Tuanku Rao (1790-1833) was an Islamic cleric (ulama), leader and commander. He was known as a prominent padri, a group of Islamic reformists who advocated for the puritanical approach in Islam inspired by Muhammad ibn Abd al-Wahhab in the early 18th century West Sumatra. He also contributed to the proselytization of Islam among Batak people. He died during the Padri War in 1833.
Rao was born to a Minangkabau family, hailed from Rao, Pasaman in West Sumatra. His father was from Tarung-Tarung, Rao, and his mother was from Padang Mantinggi, Rao. During his adolescence, Rao deepened the knowledge of Islam at the surau of the prominent ulama Tuanku Nan Tuo in Koto Tuo, Agam, and then proceeded to the surau in Bonjol. He completed the science of Islamic jurisprudence with the honorable title thayyib jiddan (very satisfying), awarded by Fakih Muhammad.
Rao was one of the strongest Padri warlords, vigorously fighting against the Dutch East Indies colonial government in Pasaman, Kotanopan, Padang Lawas, and Padang Sidempuan areas. After the Dutch troops conquered Matur and Lubuk Sikaping in October 1832, Rao was finally surrounded. Lieutenant Bevervoorden, a commander of the Dutch forces, met Rao and persuaded him to surrender. During the meeting, Rao argued that he would go to Hajj and hand over the leadership of his government to his father-in-law, Yang Dipertuan Rao.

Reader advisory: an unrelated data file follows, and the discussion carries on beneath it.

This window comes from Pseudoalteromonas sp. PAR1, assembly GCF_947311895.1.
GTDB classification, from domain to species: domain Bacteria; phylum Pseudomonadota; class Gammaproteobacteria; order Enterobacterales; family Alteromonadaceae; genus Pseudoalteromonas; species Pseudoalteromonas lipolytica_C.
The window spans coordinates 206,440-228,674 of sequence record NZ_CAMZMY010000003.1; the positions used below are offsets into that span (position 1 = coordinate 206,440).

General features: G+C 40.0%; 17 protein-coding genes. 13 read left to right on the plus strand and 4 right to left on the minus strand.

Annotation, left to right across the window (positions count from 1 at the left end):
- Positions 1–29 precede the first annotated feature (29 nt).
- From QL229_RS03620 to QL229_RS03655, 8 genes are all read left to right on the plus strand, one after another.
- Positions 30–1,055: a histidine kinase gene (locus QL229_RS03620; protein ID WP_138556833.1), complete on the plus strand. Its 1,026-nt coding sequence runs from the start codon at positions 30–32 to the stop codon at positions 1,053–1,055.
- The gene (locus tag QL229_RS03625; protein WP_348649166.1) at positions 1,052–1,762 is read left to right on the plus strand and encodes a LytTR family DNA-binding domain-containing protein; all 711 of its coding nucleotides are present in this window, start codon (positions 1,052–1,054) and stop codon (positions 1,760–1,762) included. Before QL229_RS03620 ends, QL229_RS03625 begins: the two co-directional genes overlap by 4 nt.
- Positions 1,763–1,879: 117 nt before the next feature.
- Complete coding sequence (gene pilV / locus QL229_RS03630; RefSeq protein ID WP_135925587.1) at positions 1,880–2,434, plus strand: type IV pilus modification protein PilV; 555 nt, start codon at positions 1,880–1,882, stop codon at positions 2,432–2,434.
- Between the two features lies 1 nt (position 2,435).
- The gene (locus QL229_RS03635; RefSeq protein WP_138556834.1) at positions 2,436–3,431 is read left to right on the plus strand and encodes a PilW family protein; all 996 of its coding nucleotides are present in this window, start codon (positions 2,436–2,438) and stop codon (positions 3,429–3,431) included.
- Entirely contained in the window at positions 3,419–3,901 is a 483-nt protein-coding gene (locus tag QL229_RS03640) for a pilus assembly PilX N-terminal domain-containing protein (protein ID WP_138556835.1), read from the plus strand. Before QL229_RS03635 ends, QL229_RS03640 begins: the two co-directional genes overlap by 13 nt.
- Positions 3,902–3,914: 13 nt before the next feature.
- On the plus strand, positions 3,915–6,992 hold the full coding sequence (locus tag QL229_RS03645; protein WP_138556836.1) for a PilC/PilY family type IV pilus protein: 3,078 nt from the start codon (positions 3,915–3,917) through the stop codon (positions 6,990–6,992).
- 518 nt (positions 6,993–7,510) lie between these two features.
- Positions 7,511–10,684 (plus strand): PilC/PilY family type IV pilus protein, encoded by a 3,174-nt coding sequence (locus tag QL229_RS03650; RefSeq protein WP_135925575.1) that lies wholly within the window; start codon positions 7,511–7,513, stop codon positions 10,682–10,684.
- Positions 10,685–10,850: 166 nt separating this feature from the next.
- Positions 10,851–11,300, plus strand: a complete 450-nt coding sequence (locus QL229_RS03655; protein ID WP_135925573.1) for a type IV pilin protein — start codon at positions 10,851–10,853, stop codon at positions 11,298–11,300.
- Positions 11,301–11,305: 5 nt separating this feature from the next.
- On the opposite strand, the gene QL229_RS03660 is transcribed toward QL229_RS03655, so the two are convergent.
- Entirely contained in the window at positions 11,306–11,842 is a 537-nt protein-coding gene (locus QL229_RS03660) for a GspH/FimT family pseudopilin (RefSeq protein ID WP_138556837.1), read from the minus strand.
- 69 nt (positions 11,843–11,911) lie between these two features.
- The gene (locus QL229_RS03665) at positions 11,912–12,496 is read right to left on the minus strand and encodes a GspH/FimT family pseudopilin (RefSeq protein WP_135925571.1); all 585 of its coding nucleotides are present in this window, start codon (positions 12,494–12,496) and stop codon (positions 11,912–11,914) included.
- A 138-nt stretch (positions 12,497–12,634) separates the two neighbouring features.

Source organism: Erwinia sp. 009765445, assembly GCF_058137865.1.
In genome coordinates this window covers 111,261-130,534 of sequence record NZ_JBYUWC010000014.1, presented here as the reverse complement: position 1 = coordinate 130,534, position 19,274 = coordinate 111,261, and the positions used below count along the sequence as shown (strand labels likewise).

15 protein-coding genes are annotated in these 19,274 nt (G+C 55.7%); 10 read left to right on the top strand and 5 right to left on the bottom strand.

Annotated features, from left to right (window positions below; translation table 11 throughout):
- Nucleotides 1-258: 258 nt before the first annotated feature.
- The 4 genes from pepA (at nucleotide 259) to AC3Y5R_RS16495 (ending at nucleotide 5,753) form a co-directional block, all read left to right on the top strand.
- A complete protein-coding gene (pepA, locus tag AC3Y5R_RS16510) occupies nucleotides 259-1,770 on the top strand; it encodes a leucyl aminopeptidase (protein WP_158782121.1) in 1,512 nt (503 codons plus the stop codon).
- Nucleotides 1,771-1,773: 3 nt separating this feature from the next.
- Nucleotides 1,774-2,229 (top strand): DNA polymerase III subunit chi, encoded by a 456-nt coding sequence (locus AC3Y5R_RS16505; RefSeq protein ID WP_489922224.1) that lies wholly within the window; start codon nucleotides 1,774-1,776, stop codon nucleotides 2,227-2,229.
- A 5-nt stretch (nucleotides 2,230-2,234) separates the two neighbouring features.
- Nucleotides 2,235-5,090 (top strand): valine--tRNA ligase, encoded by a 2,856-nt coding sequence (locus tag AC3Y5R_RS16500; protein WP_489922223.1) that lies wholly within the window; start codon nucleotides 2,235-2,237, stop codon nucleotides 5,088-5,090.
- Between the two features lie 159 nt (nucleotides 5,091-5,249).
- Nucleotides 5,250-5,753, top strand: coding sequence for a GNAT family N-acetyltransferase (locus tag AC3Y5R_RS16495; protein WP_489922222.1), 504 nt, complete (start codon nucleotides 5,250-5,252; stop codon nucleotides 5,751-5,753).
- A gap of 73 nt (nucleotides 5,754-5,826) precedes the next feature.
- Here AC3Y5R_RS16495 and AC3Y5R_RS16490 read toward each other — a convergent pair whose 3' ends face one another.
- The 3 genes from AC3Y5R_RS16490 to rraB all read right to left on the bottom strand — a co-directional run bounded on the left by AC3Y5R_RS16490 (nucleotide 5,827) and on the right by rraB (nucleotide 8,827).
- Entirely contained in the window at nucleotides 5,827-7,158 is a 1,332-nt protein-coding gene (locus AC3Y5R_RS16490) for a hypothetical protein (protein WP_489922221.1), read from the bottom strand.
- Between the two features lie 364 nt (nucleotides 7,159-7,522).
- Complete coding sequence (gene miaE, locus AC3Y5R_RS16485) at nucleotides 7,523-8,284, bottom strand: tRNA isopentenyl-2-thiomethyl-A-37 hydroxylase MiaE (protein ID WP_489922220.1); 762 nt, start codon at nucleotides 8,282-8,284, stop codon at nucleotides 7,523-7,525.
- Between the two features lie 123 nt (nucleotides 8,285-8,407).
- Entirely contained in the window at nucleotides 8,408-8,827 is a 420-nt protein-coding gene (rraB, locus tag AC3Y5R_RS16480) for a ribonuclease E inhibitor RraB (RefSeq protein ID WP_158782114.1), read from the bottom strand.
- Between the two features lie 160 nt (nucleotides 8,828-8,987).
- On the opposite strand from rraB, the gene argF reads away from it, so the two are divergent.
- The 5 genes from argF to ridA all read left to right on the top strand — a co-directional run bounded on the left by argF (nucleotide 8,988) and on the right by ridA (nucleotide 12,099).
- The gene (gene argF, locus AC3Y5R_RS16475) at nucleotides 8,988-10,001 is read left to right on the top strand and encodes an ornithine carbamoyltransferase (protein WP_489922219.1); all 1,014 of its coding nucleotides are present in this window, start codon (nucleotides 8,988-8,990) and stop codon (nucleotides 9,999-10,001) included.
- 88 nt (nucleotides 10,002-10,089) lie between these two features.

After the meeting, Rao withdrew and hid in the forest. But inspired by Tuanku Tambusai who had just returned from Mecca, he was encouraged to continue fighting against the Dutch. To initiate the propagation of padri movement in Batak land, Rao attacked the Dutch defense in Air Bangis with the help of Tuanku Imam Bonjol. On January 29, 1833, Rao was intercepted by Dutch troops. His resistance was pierced after he was severely injured by bullet wounds. He was then sent by the Dutch to exile, during which he died shortly after. His body was allegedly dumped into the sea by Dutch troops.
The association between the history of Tuanku Rao, padri movement and the Indonesian patriotism was briefly challenged by the so-called amateur historians who criticized the ideology of padris during the Sukarno regime era. The scrutiny was held by a Mandailing writer Mangaradja Onggang Parlindungan in his work Tuanku Rao: Hambali Islamic Terror in the Batak Lands (1816-1833). The revisionism was criticized by the prominent Indonesian Islamic intellectual Hamka in his work Tuanku Rao’ Between Fact and Fantasy, and the retired Indonesian official Rusli Amran through the vigorous references to the historical archive.